Booth Sund (BS1) Iterlassuup Qeqertaarsui (TSB2) and the common eider

The two records from common eider colonies cover very different time spans. At Booth Sund, the record covers around 2200 years and shows very little variation, though there are increases in TN, TOC, and δ15N over the last 800 years, and, perhaps, more markedly over the last 400 years. The record from Iterlassuup Qeqertaarsui (Three Sister Bess; TSB2) is much longer, covering around 5500 years. With a couple of exceptions, stable isotope values and geochemistry also indicate a relatively stable record in this case. In contrast with the other records, the accumulation rate was relatively low soon after the start of the record, with a large reduction around 3000 cal. years bp. This fall was coincident with a rise in δ15N and to a lesser extent a rise in TN and TOC. After this period, post-2700 cal. years bp, there was an increase in the elements associated with the transport of MDN (P and Cd and their ratios with Ti).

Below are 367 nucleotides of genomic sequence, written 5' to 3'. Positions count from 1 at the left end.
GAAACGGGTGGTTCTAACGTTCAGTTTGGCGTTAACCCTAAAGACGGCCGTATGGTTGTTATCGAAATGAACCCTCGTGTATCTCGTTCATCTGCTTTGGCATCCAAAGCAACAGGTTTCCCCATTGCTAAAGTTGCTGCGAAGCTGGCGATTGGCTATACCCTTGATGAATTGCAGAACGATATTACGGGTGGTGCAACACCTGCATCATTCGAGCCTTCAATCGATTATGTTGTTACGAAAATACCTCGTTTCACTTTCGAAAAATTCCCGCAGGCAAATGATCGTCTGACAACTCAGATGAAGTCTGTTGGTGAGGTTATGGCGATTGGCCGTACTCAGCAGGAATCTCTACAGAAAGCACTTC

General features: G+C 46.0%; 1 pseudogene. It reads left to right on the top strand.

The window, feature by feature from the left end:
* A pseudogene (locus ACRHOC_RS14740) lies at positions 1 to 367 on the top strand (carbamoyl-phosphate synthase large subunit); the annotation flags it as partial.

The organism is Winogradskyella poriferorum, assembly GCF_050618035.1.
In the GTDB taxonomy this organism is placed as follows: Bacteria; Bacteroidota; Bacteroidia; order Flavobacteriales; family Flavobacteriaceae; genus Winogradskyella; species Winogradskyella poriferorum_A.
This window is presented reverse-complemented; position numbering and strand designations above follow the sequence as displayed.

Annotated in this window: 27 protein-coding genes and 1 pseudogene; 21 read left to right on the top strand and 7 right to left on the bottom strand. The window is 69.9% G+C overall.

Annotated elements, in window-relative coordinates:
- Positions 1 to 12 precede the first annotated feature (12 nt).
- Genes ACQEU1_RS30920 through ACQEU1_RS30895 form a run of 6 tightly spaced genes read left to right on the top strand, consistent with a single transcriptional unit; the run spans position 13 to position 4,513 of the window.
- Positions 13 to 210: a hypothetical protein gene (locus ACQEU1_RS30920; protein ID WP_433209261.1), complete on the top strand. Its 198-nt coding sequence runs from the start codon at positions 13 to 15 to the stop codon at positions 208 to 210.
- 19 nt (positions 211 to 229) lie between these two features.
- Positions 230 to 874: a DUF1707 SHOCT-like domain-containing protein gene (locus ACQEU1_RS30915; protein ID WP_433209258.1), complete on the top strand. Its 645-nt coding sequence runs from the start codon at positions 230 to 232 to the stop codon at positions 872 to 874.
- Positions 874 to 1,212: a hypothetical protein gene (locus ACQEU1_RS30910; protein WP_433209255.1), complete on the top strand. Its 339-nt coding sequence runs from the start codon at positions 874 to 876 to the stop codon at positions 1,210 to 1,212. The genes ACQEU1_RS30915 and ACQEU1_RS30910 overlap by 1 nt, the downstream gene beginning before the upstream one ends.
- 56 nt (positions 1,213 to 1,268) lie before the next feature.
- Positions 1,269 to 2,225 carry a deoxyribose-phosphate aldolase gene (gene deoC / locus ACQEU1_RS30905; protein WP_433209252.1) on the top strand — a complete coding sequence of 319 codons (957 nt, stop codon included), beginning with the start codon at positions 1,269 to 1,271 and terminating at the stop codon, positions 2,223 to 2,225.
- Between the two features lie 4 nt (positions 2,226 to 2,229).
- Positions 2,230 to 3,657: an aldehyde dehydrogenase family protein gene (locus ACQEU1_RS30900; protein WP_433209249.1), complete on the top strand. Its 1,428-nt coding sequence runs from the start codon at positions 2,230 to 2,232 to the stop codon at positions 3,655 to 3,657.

Synthesis of data on change in little auk populations